There have been mixed reactions to Prime Minister Binyamin Netanyahu's decision to advance a new Basic Law enshrining Israel's status as the Jewish nation-state.
"One of my main missions as Prime Minister of Israel is to bolster the status of the State of Israel as the national state of our people. To this end, it is my intention to submit a basic law to the Knesset that would provide a constitutional anchor for Israel's status as the national state of the Jewish people," the Prime Minister said, adding the move was in response to concerted attempts to deny or erode the Jewish character of the State of Israel.
The reactions have predictably been split between left and right, with coalition chairman Yariv Levin, from Netanyahu's own Likud party, enthusiastically hailing the move as a restoration of Zionist values, and a spokesperson for left-wing Justice Minister Tzipi Livni vowing to thwart it.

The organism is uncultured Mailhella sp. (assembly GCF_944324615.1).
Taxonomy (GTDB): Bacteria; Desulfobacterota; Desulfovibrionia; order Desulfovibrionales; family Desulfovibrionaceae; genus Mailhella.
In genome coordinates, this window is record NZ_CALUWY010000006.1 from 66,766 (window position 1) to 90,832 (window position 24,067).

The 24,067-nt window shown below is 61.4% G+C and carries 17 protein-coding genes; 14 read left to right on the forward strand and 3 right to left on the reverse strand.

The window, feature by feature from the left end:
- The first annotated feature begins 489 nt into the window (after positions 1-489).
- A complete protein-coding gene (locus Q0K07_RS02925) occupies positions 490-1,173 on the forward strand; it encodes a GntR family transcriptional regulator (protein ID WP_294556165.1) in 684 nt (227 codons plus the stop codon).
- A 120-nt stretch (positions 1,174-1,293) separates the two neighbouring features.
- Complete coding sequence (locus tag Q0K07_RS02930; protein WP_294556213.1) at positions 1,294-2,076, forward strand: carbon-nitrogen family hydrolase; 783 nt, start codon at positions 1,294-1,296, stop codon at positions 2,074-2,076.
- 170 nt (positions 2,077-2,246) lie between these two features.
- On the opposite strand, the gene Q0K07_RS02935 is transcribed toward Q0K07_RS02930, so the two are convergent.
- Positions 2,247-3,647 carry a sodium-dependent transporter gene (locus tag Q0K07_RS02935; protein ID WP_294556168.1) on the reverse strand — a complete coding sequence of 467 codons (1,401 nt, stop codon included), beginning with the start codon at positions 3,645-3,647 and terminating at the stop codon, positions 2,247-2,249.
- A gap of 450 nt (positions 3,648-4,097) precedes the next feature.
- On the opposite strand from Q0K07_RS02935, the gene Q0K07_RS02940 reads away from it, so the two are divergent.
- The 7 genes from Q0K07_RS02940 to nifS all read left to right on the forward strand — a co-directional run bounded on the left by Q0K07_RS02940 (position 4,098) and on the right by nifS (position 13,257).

Levin congratulated the Prime Minister for what he termed a "historic decision, that will bring Israel back to a Zionist course after years of ongoing legal eroding of the fundamental principles, upon which the state was founded."
"The prime minister has instructed me to push forward with the legislation without delay, as a continuation of the original bill I initiated," he added.
But Hatnua party head and Justice Minister Tzipi Livni pledged to do everything in her power to prevent the passage of the law.
"I will continue to defend the values of Israel as a Jewish and democratic state, and will under no circumstance allow anyone to weaken its democratic values and to subordinate them to Jewish ones," she said. "That is the essence of the Declaration of Independence and that is the basis for our existence."
"Just as I have opposed in the past such initiatives, I will do the same (this time), and it doesn't matter who is proposing it," she said, in a swipe at the Prime Minister.
Indeed this is not the first time such an addition to Israel's Basic Laws has been attempted, only for Livni to shoot it down.
In 2011 Avi Dichter, a member of the Kadima party, had attempted to pass such a law, but it was shot down by Tzipi Livni, who at the time was the leader of the Kadima party. In 2013, Levin brought forth a mellowed version of a similar bill, which also was not advanced.